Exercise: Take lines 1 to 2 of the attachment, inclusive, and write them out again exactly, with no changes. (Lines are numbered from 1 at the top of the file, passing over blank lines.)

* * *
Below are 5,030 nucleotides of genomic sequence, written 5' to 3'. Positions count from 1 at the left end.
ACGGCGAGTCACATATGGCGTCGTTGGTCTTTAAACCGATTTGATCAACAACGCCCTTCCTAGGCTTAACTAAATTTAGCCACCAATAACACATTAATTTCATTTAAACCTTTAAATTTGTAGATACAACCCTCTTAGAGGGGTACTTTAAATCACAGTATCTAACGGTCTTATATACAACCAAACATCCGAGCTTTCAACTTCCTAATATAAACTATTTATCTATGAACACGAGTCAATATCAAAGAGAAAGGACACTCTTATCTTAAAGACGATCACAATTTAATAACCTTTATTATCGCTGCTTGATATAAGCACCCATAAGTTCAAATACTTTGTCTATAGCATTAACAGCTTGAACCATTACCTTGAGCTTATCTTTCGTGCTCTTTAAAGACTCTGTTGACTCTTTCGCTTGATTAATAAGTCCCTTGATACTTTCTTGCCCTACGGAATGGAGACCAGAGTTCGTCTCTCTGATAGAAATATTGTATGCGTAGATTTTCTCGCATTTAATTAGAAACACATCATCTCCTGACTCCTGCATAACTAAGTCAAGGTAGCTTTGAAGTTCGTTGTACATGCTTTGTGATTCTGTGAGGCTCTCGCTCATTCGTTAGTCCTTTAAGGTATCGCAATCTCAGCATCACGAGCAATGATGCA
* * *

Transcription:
Below are 5,030 nucleotides of genomic sequence, written 5' to 3'. Positions count from 1 at the left end.
ACGGCGAGTCACATATGGCGTCGTTGGTCTTTAAACCGATTTGATCAACAACGCCCTTCCTAGGCTTAACTAAATTTAGCCACCAATAACACATTAATTTCATTTAAACCTTTAAATTTGTAGATACAACCCTCTTAGAGGGGTACTTTAAATCACAGTATCTAACGGTCTTATATACAACCAAACATCCGAGCTTTCAACTTCCTAATATAAACTATTTATCTATGAACACGAGTCAATATCAAAGAGAAAGGACACTCTTATCTTAAAGACGATCACAATTTAATAACCTTTATTATCGCTGCTTGATATAAGCACCCATAAGTTCAAATACTTTGTCTATAGCATTAACAGCTTGAACCATTACCTTGAGCTTATCTTTCGTGCTCTTTAAAGACTCTGTTGACTCTTTCGCTTGATTAATAAGTCCCTTGATACTTTCTTGCCCTACGGAATGGAGACCAGAGTTCGTCTCTCTGATAGAAATATTGTATGCGTAGATTTTCTCGCATTTAATTAGAAACACATCATCTCCTGACTCCTGCATAACTAAGTCAAGGTAGCTTTGAAGTTCGTTGTACATGCTTTGTGATTCTGTGAGGCTCTCGCTCATTCGTTAGTCCTTTAAGGTATCGCAATCTCAGCATCACGAGCAATGATGCA